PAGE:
A frustrating and sporadically beautiful film, that remains as impenetrable as the activities it depicts. Best watched with a cup of tea.
Australian novelist Julia Leigh marks her debut as a filmmaker with Sleeping Beauty, based on her own screenplay about a young student drawn into a world of desire. Allusions to fairy tales become pronounced as Leigh’s tale unfolds, in a film that played in competition at Cannes this year, marking Leigh as a voice to watch, even if what she is saying isn’t all that interesting.
University student Lucy (Emily Browning) works a series of small-time jobs to to support her studies. Detaching herself from those around her, she really only connects old friend and reclusive addict Birdmann (Ewen Leslie). Lucy answers a classified ad for a high-class waitress to work at private functions. Under the tutelage of Clara (Rachael Blake), the ingenue exploits her unique beauty for the benefit of high class clients over a series of intimate encounters that escalate rapidly.
There will be few films as divisive as Julia Leigh’s Sleeping Beauty. Taking a sleep-inducing drug, Lucy (known in her new life as Sara), she remains unconscious while elderly men have their way with her. High-class concierge Clara has a simple rule for her clients: no penetration. Leigh seems to have issued the same guidelines to her audience, challenging us with her emotionally distant meditation. Reminiscent of Stanley Kubrick’s Eyes Wide Shut it has more in common with Catherine Breillat’s work, in particular Anatomy of Hell, not to mention Edmond Vadim Glowna’s similarly themed House of Sleeping Beauties from back in 2009. Indeed, Breillat has a released a TV movie called The Sleeping Beauty, which is due for a theatrical release later this year. Both directors have an aim of subverting the male gaze an achieving this through shock and awe. As with Breillat’s Anatomy of Hell, the male form is something grotesque when compared with the flawless beauty of Browning. Yet she, much like the film itself, is something to be admired and observed, but there is no hope of ever getting closer to her. The only hope we have of ever gleaning any human connection is via the character of ‘Birdman’, except he too is ill-defined and tokenistic in his characterisation.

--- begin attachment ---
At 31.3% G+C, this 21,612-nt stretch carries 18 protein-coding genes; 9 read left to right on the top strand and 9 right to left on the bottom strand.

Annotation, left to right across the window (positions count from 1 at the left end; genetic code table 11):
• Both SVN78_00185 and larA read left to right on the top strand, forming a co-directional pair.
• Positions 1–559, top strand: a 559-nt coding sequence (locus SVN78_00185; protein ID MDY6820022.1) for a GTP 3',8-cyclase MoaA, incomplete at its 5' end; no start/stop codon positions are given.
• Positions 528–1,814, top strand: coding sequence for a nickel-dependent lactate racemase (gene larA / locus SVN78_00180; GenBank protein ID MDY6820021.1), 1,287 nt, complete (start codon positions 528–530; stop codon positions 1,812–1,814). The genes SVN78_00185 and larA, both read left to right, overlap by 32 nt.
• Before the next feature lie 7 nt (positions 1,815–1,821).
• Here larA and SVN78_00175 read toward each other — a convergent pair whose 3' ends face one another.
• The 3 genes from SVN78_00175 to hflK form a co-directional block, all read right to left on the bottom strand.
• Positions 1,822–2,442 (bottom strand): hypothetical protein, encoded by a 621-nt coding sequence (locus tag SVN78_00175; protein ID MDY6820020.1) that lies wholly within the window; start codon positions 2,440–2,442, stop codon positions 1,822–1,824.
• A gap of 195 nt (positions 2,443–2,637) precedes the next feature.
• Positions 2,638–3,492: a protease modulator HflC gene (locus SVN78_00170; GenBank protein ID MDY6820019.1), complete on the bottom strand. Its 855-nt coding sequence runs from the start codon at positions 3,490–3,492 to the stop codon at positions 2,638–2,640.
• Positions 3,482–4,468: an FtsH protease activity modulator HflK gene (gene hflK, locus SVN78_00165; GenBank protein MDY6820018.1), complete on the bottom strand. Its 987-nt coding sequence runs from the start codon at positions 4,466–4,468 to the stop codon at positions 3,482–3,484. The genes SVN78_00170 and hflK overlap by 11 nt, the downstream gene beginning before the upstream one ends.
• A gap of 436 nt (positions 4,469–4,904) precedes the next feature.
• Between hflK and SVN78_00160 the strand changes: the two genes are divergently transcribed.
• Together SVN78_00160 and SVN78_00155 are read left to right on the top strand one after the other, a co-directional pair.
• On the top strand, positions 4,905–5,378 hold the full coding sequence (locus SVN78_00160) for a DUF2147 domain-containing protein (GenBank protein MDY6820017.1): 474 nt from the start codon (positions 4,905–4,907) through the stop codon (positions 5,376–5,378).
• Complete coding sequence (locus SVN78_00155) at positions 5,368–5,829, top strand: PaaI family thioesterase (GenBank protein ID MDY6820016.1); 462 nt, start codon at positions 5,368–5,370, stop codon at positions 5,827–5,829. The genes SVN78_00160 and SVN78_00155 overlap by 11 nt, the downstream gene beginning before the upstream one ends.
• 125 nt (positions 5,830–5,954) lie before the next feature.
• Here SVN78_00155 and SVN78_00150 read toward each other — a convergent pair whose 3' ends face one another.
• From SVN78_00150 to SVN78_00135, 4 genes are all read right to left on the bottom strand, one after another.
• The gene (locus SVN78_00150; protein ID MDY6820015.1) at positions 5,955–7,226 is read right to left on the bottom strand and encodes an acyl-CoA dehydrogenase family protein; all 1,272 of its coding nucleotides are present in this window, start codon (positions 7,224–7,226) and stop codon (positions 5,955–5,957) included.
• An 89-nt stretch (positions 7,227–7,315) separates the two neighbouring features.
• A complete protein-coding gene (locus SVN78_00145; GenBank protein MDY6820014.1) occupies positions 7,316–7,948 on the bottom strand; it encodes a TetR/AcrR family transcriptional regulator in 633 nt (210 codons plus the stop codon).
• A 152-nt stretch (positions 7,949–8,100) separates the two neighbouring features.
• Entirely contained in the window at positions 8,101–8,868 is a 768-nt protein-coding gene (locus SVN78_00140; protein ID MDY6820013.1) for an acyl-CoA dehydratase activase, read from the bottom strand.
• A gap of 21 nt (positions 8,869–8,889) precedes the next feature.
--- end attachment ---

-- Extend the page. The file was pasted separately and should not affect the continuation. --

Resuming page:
Consequently, despite being weighed down by some clunky dialogue and narrative choices, betraying Leigh’s novelist origins, the photography by Geoffrey Simpson is actually quite breathtaking. However, this too is a barrier to any kind of connection it may hope to achieve with an audience, as it is like a piece of art hanging in a gallery behind a velvet rope: tantalisingly close, but oh-so-far-away. The stiffly framed shots are incredibly precise, and much like the similar European formality of Michael Haneke, it aims to lull into a false sense of serene security before ‘shocking’ us with its conclusion. However, neither the beauty of the sets nor its frequently undressed star will be enough to maintain audience attention over the course of this slow-moving and often cumbersome collection of moments and scenes that having little connection beyond being in the same film. While Leigh, much like Breillat or Haneke before her, undoubtedly has a strong voice, it remains largely unclear as to what she is actually trying to say by the time the end credit creep around.
Sleeping Beauty was released on 23 June 2011 in Australia from Transmission.